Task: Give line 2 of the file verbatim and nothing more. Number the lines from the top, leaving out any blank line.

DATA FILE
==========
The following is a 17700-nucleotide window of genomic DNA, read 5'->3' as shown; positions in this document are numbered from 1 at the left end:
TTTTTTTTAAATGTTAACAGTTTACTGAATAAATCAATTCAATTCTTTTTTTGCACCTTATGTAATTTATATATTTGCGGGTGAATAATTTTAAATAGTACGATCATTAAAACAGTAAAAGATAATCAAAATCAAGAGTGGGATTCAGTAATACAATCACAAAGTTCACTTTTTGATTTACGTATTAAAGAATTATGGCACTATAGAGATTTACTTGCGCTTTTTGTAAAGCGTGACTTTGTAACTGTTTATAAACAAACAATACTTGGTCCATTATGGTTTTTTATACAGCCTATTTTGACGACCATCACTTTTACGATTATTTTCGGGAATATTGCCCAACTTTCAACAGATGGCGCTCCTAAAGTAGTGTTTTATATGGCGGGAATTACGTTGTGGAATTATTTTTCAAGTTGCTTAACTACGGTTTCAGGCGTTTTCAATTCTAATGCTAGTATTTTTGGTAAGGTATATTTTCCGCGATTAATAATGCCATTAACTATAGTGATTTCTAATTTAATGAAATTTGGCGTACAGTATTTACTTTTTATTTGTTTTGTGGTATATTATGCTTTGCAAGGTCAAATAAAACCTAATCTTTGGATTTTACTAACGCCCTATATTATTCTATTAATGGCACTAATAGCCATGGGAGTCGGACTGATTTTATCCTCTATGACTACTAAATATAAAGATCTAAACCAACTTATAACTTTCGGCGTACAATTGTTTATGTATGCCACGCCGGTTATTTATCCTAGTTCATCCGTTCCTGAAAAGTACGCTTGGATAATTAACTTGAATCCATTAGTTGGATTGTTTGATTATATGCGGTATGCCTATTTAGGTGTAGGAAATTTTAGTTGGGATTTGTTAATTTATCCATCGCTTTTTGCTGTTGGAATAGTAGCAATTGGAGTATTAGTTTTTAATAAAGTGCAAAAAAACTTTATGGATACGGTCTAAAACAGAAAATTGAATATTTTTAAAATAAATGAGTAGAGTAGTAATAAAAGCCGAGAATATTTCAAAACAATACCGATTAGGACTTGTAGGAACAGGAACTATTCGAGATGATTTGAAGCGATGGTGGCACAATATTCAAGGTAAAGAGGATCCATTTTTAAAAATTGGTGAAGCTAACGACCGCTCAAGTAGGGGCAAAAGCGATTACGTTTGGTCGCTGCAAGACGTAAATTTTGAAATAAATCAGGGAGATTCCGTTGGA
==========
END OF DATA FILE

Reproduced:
TTTTTTTTAAATGTTAACAGTTTACTGAATAAATCAATTCAATTCTTTTTTTGCACCTTATGTAATTTATATATTTGCGGGTGAATAATTTTAAATAGTACGATCATTAAAACAGTAAAAGATAATCAAAATCAAGAGTGGGATTCAGTAATACAATCACAAAGTTCACTTTTTGATTTACGTATTAAAGAATTATGGCACTATAGAGATTTACTTGCGCTTTTTGTAAAGCGTGACTTTGTAACTGTTTATAAACAAACAATACTTGGTCCATTATGGTTTTTTATACAGCCTATTTTGACGACCATCACTTTTACGATTATTTTCGGGAATATTGCCCAACTTTCAACAGATGGCGCTCCTAAAGTAGTGTTTTATATGGCGGGAATTACGTTGTGGAATTATTTTTCAAGTTGCTTAACTACGGTTTCAGGCGTTTTCAATTCTAATGCTAGTATTTTTGGTAAGGTATATTTTCCGCGATTAATAATGCCATTAACTATAGTGATTTCTAATTTAATGAAATTTGGCGTACAGTATTTACTTTTTATTTGTTTTGTGGTATATTATGCTTTGCAAGGTCAAATAAAACCTAATCTTTGGATTTTACTAACGCCCTATATTATTCTATTAATGGCACTAATAGCCATGGGAGTCGGACTGATTTTATCCTCTATGACTACTAAATATAAAGATCTAAACCAACTTATAACTTTCGGCGTACAATTGTTTATGTATGCCACGCCGGTTATTTATCCTAGTTCATCCGTTCCTGAAAAGTACGCTTGGATAATTAACTTGAATCCATTAGTTGGATTGTTTGATTATATGCGGTATGCCTATTTAGGTGTAGGAAATTTTAGTTGGGATTTGTTAATTTATCCATCGCTTTTTGCTGTTGGAATAGTAGCAATTGGAGTATTAGTTTTTAATAAAGTGCAAAAAAACTTTATGGATACGGTCTAAAACAGAAAATTGAATATTTTTAAAATAAATGAGTAGAGTAGTAATAAAAGCCGAGAATATTTCAAAACAATACCGATTAGGACTTGTAGGAACAGGAACTATTCGAGATGATTTGAAGCGATGGTGGCACAATATTCAAGGTAAAGAGGATCCATTTTTAAAAATTGGTGAAGCTAACGACCGCTCAAGTAGGGGCAAAAGCGATTACGTTTGGTCGCTGCAAGACGTAAATTTTGAAATAAATCAGGGAGATTCCGTTGGA